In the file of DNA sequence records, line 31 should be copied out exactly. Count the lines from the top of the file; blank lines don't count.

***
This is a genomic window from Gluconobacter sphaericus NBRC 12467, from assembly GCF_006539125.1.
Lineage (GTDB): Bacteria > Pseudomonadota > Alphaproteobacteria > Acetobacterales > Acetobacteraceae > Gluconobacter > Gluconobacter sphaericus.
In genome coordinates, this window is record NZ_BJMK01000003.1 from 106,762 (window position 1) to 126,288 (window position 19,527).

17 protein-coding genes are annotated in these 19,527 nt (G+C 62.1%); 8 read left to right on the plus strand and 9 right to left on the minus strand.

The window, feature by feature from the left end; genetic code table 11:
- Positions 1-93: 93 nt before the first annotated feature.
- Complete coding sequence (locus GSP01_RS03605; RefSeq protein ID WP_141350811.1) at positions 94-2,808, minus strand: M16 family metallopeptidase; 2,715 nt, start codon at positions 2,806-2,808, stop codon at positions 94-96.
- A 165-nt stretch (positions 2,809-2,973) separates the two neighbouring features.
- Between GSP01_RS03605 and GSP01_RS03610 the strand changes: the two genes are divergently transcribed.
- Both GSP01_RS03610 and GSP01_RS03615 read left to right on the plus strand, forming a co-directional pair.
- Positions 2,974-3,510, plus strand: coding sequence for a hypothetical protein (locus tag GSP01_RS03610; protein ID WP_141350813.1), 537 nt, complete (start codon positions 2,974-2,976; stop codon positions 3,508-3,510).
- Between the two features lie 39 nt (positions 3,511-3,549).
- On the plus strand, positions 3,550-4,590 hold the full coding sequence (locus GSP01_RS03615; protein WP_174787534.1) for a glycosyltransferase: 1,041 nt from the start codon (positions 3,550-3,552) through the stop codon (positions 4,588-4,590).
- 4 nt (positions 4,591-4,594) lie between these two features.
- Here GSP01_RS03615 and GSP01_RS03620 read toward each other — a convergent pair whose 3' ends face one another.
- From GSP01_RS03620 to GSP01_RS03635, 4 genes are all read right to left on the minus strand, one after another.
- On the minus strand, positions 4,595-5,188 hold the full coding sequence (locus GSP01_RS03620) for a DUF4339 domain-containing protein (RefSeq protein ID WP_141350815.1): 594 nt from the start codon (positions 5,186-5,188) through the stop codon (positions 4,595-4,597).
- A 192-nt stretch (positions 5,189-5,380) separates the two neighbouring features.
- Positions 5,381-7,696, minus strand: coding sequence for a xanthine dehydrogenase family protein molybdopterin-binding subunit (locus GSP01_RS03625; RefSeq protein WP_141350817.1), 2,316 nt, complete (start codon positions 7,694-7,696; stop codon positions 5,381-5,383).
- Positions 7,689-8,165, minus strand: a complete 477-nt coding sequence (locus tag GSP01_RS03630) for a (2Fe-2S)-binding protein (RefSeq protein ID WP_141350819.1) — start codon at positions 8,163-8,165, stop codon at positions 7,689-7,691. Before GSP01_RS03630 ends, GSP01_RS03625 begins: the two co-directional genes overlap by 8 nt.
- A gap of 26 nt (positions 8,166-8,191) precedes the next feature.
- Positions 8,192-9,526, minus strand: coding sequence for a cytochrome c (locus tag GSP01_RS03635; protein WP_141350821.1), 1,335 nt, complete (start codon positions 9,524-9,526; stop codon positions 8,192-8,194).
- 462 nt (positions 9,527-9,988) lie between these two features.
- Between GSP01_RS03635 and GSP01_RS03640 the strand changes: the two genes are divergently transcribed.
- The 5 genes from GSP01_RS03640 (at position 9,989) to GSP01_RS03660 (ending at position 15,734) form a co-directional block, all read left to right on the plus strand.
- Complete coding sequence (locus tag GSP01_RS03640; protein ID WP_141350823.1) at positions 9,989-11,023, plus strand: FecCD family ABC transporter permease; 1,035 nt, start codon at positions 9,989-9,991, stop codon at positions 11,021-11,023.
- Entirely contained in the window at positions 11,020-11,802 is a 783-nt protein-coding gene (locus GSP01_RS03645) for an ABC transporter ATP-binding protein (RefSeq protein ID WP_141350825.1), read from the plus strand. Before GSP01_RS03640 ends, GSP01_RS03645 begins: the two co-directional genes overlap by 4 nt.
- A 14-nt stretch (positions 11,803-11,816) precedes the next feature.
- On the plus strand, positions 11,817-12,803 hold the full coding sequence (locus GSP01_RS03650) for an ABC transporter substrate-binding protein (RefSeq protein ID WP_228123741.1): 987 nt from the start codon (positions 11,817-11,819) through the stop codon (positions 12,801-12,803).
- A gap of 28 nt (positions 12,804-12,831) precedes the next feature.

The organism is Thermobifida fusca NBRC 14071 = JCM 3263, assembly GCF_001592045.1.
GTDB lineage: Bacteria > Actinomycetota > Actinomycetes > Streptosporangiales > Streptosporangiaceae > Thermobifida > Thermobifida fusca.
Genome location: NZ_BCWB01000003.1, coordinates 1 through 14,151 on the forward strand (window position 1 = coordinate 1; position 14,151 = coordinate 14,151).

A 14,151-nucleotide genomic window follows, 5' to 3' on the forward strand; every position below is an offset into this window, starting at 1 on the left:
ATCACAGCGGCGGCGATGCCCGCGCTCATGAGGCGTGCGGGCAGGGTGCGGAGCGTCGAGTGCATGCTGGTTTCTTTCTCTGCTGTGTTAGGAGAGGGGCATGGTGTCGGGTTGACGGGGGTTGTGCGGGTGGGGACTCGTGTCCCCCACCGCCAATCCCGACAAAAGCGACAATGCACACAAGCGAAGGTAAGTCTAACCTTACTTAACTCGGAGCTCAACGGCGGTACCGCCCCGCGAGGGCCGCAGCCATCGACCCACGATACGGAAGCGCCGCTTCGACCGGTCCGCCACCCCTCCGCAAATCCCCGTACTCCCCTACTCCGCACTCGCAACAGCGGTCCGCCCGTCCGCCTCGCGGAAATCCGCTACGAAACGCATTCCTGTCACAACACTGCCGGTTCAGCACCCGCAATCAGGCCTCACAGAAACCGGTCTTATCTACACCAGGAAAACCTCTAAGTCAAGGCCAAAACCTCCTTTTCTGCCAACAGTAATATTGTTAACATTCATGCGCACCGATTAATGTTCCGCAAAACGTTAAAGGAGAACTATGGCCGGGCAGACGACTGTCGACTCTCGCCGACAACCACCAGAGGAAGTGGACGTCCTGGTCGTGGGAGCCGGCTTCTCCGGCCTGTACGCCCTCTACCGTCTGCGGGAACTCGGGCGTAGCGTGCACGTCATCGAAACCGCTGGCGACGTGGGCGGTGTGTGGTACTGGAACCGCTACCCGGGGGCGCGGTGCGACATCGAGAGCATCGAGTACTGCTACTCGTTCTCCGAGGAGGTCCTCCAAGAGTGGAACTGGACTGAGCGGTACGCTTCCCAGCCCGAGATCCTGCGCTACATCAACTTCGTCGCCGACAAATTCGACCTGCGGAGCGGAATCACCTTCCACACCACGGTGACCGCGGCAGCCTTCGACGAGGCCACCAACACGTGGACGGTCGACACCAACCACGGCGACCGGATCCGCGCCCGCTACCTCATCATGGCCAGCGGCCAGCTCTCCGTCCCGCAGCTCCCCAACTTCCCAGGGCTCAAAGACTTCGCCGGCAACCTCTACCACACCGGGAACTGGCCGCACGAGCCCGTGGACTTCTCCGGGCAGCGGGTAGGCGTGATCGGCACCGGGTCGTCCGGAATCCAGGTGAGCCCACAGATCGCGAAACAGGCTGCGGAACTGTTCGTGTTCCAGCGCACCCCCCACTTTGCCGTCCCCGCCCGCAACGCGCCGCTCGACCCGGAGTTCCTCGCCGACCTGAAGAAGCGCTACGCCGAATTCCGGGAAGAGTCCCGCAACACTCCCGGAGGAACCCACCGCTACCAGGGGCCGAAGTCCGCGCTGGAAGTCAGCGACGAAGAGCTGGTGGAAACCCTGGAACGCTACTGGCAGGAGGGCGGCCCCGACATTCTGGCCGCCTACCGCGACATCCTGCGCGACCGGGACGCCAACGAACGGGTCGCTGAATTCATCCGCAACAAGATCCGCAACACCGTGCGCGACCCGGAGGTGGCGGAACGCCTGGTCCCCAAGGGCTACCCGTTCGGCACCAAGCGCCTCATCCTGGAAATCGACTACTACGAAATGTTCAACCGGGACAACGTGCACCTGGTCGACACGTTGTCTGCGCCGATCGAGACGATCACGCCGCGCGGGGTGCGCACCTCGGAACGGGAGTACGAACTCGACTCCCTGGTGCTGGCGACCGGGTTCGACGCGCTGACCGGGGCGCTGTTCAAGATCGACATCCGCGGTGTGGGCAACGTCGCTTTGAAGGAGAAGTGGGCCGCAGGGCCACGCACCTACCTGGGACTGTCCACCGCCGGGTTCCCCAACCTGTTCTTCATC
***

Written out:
The organism is Thermobifida fusca NBRC 14071 = JCM 3263, assembly GCF_001592045.1.